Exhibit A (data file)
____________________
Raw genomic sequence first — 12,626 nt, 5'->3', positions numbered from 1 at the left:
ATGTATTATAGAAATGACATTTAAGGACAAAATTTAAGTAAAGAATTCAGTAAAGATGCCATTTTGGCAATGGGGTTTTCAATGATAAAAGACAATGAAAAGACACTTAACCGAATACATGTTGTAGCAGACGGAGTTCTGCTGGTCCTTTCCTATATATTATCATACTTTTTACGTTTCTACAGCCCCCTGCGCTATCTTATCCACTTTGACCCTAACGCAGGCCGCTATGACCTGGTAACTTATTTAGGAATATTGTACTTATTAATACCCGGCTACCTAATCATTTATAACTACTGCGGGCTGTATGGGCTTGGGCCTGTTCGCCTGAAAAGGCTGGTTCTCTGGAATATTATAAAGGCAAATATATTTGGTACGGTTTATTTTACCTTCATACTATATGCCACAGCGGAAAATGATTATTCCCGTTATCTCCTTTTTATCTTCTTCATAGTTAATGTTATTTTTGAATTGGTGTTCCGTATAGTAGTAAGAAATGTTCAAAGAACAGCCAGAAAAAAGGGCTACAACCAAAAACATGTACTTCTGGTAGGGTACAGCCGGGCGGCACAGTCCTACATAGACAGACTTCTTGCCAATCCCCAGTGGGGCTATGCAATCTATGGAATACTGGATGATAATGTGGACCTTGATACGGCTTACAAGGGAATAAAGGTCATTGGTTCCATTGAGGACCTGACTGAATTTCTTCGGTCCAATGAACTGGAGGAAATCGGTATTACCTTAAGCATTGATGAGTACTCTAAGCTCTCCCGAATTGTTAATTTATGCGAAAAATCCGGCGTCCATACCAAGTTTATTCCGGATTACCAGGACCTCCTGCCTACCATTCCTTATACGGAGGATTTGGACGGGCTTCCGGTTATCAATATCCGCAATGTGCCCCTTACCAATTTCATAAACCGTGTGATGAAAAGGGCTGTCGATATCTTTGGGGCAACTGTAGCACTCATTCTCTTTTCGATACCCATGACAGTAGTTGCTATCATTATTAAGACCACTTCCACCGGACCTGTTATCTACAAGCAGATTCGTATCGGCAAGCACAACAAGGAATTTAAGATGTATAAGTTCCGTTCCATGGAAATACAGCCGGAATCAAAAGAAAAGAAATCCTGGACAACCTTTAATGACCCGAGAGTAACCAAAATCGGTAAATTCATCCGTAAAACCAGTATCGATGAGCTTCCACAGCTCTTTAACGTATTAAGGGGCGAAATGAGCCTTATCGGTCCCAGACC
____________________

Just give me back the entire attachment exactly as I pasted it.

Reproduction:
Raw genomic sequence first — 12,626 nt, 5'->3', positions numbered from 1 at the left:
ATGTATTATAGAAATGACATTTAAGGACAAAATTTAAGTAAAGAATTCAGTAAAGATGCCATTTTGGCAATGGGGTTTTCAATGATAAAAGACAATGAAAAGACACTTAACCGAATACATGTTGTAGCAGACGGAGTTCTGCTGGTCCTTTCCTATATATTATCATACTTTTTACGTTTCTACAGCCCCCTGCGCTATCTTATCCACTTTGACCCTAACGCAGGCCGCTATGACCTGGTAACTTATTTAGGAATATTGTACTTATTAATACCCGGCTACCTAATCATTTATAACTACTGCGGGCTGTATGGGCTTGGGCCTGTTCGCCTGAAAAGGCTGGTTCTCTGGAATATTATAAAGGCAAATATATTTGGTACGGTTTATTTTACCTTCATACTATATGCCACAGCGGAAAATGATTATTCCCGTTATCTCCTTTTTATCTTCTTCATAGTTAATGTTATTTTTGAATTGGTGTTCCGTATAGTAGTAAGAAATGTTCAAAGAACAGCCAGAAAAAAGGGCTACAACCAAAAACATGTACTTCTGGTAGGGTACAGCCGGGCGGCACAGTCCTACATAGACAGACTTCTTGCCAATCCCCAGTGGGGCTATGCAATCTATGGAATACTGGATGATAATGTGGACCTTGATACGGCTTACAAGGGAATAAAGGTCATTGGTTCCATTGAGGACCTGACTGAATTTCTTCGGTCCAATGAACTGGAGGAAATCGGTATTACCTTAAGCATTGATGAGTACTCTAAGCTCTCCCGAATTGTTAATTTATGCGAAAAATCCGGCGTCCATACCAAGTTTATTCCGGATTACCAGGACCTCCTGCCTACCATTCCTTATACGGAGGATTTGGACGGGCTTCCGGTTATCAATATCCGCAATGTGCCCCTTACCAATTTCATAAACCGTGTGATGAAAAGGGCTGTCGATATCTTTGGGGCAACTGTAGCACTCATTCTCTTTTCGATACCCATGACAGTAGTTGCTATCATTATTAAGACCACTTCCACCGGACCTGTTATCTACAAGCAGATTCGTATCGGCAAGCACAACAAGGAATTTAAGATGTATAAGTTCCGTTCCATGGAAATACAGCCGGAATCAAAAGAAAAGAAATCCTGGACAACCTTTAATGACCCGAGAGTAACCAAAATCGGTAAATTCATCCGTAAAACCAGTATCGATGAGCTTCCACAGCTCTTTAACGTATTAAGGGGCGAAATGAGCCTTATCGGTCCCAGACC